Mon Armed Group Warned to ‘Stop Violating Ceasefire’

By Lawi Weng 7 October 2016

The Mon State Government has delivered a formal warning to the New Mon State Party (NMSP), an ethnic Mon armed group, demanding that it stop taxing locals, acting as law enforcement, cracking down on illegal drugs, and recruiting locals in “government-controlled” areas.

In a meeting on Friday involving the Mon State Chief Minister and the military-appointed Minister of Security and Border Affairs, along with senior NMSP members, the ethnic armed group was accused of violating the 2012 bilateral ceasefire agreement, and told that it must “respect the rule of law,” according to NMSP spokesman Nai Win Hla, who was present.

“We responded that we would stop these actions only if the government found political solutions,” he said, maintaining that the NMSP was moved to enforce law and order locally and stamp out drugs because the Burmese government had failed in its responsibility to do so.

According to Nai Win Hla, the border affairs minister Col Win Naing Oo accused the NMSP of “disrespecting the government.” Nai Win Hla said the group “did not respond” to this accusation.

The Mon State government had sent 28 letters in total to the NMSP since January this year, alleging violations of the bilateral ceasefire. The border affairs minister brought up two such cases at the meeting: the killing of a civilian during a raid on an illegal drug ring in Kawkareik Township of Karen State, and the arrest of a man accused of forcing a woman to marry him in Mudon Township of Mon State (after the Burmese police had failed to take action, according to local Mon sources).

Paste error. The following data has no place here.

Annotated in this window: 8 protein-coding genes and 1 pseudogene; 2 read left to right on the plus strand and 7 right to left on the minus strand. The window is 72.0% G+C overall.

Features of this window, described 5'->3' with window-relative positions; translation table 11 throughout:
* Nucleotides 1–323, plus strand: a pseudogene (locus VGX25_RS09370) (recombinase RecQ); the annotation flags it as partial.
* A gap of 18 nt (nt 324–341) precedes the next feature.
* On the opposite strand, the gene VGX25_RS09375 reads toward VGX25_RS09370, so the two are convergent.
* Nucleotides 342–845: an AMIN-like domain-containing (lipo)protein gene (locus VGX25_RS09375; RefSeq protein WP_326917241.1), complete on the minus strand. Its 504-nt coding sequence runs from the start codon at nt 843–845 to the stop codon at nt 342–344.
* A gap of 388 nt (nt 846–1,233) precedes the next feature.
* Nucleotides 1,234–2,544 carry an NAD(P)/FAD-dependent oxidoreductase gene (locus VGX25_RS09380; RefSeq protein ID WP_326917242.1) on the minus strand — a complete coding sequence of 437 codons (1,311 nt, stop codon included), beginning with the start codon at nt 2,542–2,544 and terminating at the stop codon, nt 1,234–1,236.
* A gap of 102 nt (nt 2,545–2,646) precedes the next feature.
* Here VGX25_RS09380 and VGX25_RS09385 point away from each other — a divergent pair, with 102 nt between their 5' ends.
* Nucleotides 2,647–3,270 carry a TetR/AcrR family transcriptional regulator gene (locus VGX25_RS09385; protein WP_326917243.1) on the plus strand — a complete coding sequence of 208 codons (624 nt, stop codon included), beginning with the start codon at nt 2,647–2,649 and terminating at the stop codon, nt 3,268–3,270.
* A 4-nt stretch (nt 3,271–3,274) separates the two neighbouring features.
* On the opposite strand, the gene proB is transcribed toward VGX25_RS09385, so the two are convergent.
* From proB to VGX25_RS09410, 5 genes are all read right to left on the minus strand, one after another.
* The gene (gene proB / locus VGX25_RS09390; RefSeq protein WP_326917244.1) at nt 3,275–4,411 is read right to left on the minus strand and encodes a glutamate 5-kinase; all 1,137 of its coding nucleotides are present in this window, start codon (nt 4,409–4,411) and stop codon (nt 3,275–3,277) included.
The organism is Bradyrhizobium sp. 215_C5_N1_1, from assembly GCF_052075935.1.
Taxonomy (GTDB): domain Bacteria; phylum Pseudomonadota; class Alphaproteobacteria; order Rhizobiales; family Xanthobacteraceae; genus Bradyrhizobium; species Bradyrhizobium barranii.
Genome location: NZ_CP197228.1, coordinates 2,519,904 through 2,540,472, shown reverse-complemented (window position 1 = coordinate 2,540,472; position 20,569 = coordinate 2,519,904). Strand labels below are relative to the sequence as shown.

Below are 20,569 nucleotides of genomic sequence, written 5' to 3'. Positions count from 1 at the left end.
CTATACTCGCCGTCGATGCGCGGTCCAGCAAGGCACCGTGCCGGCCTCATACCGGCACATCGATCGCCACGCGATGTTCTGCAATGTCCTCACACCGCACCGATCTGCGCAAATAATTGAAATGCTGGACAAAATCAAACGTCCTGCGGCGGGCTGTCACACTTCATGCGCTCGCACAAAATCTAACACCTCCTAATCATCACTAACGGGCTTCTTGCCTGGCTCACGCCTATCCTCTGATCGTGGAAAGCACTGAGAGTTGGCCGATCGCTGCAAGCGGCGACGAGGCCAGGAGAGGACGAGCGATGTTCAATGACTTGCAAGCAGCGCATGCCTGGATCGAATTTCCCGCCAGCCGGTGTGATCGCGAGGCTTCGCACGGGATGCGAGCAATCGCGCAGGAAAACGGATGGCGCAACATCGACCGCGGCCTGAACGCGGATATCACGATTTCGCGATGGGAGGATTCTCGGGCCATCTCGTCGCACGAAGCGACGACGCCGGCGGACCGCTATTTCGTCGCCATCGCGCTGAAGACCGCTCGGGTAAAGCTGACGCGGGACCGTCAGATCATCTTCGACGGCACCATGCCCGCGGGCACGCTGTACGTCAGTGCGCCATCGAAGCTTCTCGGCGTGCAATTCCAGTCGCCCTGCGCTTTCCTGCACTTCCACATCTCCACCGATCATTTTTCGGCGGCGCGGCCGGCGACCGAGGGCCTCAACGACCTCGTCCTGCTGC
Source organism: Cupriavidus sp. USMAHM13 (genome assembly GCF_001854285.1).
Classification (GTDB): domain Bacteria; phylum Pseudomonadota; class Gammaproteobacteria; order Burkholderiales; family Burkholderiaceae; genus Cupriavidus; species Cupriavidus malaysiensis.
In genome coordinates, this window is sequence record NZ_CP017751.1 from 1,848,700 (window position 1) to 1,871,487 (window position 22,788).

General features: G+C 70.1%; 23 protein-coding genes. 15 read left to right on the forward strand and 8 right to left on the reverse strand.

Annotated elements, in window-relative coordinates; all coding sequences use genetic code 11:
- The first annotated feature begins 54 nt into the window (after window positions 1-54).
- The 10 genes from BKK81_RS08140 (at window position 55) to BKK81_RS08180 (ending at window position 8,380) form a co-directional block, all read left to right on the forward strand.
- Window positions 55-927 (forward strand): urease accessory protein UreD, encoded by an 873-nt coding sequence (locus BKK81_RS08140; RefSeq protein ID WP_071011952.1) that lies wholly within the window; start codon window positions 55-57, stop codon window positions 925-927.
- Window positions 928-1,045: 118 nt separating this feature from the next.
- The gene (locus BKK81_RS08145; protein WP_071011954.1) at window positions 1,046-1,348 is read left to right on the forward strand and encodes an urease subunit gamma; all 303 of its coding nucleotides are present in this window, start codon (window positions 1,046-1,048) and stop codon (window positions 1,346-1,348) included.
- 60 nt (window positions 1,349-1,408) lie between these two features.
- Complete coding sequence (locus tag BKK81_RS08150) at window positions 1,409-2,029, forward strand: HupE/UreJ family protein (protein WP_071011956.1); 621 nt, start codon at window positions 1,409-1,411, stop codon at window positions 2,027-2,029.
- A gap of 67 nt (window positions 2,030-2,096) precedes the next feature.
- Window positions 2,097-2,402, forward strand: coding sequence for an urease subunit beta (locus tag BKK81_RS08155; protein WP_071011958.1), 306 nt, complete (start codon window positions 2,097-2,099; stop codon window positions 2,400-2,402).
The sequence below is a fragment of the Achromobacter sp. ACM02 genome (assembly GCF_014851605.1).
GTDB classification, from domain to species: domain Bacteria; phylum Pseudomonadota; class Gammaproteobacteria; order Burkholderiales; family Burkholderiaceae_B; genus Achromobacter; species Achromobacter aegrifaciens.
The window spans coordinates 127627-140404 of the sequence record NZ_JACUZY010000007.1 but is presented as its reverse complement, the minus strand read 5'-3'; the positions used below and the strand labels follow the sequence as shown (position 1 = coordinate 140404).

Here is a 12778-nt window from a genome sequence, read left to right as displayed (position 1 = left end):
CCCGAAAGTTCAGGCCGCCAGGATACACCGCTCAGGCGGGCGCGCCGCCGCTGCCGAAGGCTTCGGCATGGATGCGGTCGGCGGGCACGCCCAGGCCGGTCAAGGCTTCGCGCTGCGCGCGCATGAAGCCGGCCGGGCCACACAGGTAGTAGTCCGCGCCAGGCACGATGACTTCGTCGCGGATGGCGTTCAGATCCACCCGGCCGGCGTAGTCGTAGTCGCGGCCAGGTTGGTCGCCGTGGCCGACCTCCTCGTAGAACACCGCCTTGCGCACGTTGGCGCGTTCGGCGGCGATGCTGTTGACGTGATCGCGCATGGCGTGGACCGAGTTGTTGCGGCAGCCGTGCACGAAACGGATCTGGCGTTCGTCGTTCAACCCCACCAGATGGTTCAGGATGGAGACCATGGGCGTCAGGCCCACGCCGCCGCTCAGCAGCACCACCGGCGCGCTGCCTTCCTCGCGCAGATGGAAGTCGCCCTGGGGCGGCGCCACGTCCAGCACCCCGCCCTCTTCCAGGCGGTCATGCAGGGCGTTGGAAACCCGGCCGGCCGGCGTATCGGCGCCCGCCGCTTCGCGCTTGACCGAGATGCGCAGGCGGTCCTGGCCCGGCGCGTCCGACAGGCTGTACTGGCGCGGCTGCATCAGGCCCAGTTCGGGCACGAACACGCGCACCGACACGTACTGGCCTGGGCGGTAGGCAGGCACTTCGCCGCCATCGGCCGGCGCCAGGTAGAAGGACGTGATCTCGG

The NMSP, whose armed wing is called the Mon National Liberation Army, is active across areas of southeastern Burma, and is a member of the influential ethnic armed group alliance the United Nationalities Federal Council.

Although the NMSP reached a bilateral ceasefire agreement with Burmese government in 2012, it chose not to sign the Nationwide Ceasefire Agreement (NCA) last year—after which tension between the MNSP and the Burma Army has grown, according to NMSP leaders.

“We have to keep tight control of our soldiers, to ensure our troops’ movements stay within the boundaries [agreed under the bilateral ceasefire],” said Nai Hong Sar, vice chairman of the NMSP, who said the group  “did not want to have problems” with the Burmese Army and the government.

“They are trying to create problems with us because we refused to sign the NCA,” he claimed.